Heritage Orchard

Participating in Harvest Opportunities

  • Step 1: Complete the Community Harvest Interest Form to receive an email when opportunities to register for a harvest are announced. Submittal of the Interest Form is not a registration. Additionally, completing the Interest Form does not guarantee registration to participate. 
  • Step 2: Saratoga residents will receive an email when there is an opportunity to register for a harvest. Use the link in the email to register online. Registration opportunities are announced based on the availability of fruit. Registration spots fill up very quickly. Advanced registration is required. Harvest dates and times are subject to change.

Fruit may only be collected as part of City sanctioned programs and activities. Advanced registration is required. 

Village Harvest

In addition to the Community Harvest, City has collaborated with Village Harvest to collect fruit from the Heritage Orchard to be donated to local food banks. In 2020, community members volunteered with Village Harvest to gather more than 6,000 pounds of fruit that was donated. Village Harvest is a nonprofit volunteer organization that works to provide food for people in need, promote sustainable use of urban resources, and preserve agricultural heritage and skills. 

Visit the Village Harvest website to learn more about how you can volunteer to be part of this effort.

About the Orchard

Saratoga began as a frontier town and an industrial settlement before becoming an agricultural hub with many fruit orchards and vineyards. Saratoga’s bountiful fruit harvests made it a popular trading post. Glen Una was one of the largest prune ranches in the area, and the Blossom Festival started as a result of agricultural influences. Saratoga, and the valley as a whole, transformed its identity once again and Saratoga became a residential community.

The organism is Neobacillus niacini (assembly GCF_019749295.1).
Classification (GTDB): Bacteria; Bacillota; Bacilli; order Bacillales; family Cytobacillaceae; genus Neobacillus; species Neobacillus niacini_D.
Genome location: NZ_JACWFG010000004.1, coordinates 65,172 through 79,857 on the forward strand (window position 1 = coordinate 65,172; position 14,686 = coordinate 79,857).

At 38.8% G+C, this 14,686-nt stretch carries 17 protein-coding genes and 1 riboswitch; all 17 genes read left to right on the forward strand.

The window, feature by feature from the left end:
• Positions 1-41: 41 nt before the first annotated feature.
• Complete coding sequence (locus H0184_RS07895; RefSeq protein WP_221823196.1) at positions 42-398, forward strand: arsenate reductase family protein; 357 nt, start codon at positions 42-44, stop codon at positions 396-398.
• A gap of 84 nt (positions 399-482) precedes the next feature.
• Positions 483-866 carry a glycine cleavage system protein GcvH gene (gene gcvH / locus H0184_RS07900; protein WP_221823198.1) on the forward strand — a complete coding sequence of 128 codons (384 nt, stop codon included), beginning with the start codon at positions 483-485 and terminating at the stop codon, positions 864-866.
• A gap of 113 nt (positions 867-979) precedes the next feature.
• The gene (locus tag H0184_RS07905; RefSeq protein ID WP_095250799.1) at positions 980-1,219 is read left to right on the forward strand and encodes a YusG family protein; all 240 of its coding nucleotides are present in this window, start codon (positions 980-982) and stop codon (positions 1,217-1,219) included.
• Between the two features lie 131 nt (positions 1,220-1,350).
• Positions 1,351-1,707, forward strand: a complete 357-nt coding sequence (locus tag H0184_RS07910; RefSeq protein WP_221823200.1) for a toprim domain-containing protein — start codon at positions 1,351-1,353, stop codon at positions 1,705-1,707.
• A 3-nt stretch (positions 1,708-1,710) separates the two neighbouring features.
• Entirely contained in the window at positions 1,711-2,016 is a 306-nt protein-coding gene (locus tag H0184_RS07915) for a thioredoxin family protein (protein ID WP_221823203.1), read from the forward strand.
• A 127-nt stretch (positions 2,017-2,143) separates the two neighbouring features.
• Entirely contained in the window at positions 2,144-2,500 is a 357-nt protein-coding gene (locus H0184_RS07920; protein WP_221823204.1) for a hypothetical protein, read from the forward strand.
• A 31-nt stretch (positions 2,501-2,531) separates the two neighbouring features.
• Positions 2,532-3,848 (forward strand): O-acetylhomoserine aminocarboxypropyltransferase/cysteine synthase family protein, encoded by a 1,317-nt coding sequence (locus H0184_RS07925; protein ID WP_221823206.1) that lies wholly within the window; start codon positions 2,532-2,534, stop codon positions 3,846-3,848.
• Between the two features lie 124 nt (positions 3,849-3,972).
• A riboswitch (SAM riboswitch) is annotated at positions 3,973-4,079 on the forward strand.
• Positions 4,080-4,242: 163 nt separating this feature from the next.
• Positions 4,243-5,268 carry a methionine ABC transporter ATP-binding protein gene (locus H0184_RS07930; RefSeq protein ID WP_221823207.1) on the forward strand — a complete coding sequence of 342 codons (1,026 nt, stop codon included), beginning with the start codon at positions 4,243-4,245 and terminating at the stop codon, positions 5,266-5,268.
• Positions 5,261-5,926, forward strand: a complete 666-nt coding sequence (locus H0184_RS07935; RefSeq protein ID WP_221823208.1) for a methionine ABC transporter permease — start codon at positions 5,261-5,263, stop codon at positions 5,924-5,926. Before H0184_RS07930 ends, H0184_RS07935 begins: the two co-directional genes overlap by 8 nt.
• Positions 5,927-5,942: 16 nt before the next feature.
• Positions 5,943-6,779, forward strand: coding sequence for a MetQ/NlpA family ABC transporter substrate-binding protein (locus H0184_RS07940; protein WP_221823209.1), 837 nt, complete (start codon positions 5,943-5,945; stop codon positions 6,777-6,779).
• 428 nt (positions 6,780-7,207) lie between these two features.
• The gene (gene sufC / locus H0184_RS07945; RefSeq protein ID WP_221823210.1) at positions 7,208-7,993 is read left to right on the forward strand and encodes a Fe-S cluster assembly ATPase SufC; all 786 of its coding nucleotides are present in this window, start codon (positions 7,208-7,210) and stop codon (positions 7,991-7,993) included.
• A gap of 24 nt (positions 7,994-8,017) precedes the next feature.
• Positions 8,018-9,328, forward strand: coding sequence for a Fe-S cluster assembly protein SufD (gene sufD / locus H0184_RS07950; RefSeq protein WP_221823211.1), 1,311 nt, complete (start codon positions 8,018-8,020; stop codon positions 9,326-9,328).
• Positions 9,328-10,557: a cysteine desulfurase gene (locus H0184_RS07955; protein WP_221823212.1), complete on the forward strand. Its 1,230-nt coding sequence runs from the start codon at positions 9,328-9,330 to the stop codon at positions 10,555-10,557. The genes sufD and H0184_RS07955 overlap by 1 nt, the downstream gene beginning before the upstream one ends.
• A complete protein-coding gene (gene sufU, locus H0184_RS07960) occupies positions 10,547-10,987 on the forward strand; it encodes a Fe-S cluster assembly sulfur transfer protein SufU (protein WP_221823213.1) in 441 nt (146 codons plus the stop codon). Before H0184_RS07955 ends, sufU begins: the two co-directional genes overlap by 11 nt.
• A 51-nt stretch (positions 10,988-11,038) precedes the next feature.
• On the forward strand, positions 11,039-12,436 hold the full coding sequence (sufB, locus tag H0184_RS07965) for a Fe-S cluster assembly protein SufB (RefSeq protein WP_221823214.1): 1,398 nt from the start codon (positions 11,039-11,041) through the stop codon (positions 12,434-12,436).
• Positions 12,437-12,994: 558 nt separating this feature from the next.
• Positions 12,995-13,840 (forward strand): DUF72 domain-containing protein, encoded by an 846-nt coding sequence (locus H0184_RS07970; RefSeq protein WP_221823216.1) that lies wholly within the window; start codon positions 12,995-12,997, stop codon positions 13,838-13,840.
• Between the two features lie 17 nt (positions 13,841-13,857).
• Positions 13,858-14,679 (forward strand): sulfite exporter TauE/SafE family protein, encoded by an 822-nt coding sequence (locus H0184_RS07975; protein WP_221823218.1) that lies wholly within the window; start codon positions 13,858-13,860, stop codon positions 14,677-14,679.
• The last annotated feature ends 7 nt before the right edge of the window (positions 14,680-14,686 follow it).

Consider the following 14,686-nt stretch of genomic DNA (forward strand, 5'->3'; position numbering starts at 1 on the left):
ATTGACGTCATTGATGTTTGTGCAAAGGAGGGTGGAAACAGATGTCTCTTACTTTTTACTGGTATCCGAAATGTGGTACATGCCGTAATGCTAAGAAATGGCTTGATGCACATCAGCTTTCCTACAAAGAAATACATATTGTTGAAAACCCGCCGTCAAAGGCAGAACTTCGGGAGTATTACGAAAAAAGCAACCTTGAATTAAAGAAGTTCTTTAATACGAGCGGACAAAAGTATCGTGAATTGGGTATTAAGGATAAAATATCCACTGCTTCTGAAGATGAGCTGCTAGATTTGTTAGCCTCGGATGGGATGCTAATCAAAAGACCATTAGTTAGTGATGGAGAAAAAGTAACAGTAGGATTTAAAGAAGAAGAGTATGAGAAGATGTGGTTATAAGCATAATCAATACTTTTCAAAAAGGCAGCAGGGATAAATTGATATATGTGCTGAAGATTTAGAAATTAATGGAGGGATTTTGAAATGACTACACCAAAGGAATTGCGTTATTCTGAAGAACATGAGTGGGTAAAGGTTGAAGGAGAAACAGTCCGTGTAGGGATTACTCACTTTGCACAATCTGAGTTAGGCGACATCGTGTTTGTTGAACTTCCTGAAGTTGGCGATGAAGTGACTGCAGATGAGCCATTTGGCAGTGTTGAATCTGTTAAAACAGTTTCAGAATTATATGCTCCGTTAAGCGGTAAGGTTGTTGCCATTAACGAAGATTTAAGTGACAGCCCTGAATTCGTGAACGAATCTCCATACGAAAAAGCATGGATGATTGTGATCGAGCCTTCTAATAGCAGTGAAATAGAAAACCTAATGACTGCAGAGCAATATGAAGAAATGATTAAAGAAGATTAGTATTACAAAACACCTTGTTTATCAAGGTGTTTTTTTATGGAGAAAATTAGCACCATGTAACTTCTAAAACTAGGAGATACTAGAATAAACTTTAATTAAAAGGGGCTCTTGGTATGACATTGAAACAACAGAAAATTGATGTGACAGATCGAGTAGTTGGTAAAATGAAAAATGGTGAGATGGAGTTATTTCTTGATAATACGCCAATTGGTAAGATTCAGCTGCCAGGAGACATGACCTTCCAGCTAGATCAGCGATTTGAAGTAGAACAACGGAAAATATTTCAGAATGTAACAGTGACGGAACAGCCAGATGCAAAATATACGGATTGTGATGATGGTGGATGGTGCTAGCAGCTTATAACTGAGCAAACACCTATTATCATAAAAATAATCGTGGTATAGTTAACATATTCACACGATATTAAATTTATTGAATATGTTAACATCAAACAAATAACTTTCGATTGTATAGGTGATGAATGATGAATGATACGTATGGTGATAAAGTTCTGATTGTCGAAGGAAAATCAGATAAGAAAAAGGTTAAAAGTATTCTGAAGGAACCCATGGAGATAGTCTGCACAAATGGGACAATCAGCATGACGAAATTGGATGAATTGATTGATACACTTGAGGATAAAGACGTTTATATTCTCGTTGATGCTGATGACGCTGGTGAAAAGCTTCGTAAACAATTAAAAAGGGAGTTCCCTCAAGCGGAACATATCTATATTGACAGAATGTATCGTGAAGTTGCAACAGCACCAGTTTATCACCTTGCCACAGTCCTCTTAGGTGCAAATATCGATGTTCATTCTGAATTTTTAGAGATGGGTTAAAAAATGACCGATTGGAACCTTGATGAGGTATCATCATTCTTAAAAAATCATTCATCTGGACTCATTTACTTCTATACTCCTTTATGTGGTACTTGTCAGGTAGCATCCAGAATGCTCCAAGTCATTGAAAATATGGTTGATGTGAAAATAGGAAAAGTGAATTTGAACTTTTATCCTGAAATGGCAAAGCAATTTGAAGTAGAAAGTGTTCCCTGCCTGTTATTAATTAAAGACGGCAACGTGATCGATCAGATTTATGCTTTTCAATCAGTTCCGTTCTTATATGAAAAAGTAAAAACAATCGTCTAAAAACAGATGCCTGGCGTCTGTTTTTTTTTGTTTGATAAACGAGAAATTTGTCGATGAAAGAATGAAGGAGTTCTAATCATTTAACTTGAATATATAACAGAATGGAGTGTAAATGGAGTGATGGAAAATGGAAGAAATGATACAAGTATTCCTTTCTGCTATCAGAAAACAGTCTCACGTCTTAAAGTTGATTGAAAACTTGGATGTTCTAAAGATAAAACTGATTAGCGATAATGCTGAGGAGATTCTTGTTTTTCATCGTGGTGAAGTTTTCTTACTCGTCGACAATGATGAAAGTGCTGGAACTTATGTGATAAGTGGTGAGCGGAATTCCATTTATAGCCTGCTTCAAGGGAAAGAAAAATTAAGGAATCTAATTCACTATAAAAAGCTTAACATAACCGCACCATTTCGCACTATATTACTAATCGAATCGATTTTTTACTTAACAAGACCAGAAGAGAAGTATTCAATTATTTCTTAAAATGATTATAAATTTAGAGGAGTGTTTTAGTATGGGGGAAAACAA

The Heritage Orchard was designated as a City park in 1984 in recognition of the City's agricultural heritage. It was designated as a Heritage Landmark by the City in 1988. The Heritage Orchard is now one of the few remaining orchards in the Bay Area. It includes plum, apricot, and cherry trees. In 2020, the City Council adopted the Heritage Orchard Master Plan, which was developed by the Heritage Preservation Commission.

Orchard Maintenance

The City works with an orchard maintenance contractor for the care of the Heritage Orchard. Some of the common maintenance practices are noted below by season. 


  • Perform pest management following integrated pest management practices
  • Prune cherries and plums
  • Plant new trees
  • Manage understory


  • Perform pest management 
  • Thin the crop to prevent limb breakage and to size up the fruit
  • Mow


  • Harvest cherries, apricots, and prune plums
  • Prune apricots
  • Mow


  • Manage cover crop/understory
  • Mow

Integrated Pest Management

The Heritage Orchard is maintained using integrated pest management principles. Integrated pest management focuses on the prevention of pests through a combination of ecosystem-based techniques, such as habitat manipulation and other natural options. Fungicide and insecticide are only used in the Heritage Orchard if necessary. Additionally, only organic (OMRI approved) products are used when spraying is needed. Examples of integrated pest management practices include the planting of native, flowering shrubs that provide a habitat for predatory insects and birds that eat orchard pests.

Heritage Orchard Cover Crop

Various plants can be found below the canopy of the trees in the Heritage Orchard. The space below the tree canopy is also referred to as the understory. These plants in the understory are a cover crop that has been intentionally planted to support the health of the Heritage Orchard. The use of cover crops in orchards is very common, dating back to the Roman Empire. Cover crops eliminate the need for annual discing, prevent soil erosion, regulate moisture, attract pollinators, and provide natural weed and pest management. Additionally, the cover crop helps feed nutrients into the soil, encouraging a healthy microbiology in the soil that helps the Heritage Orchard trees stay healthy and withstand stress throughout the year.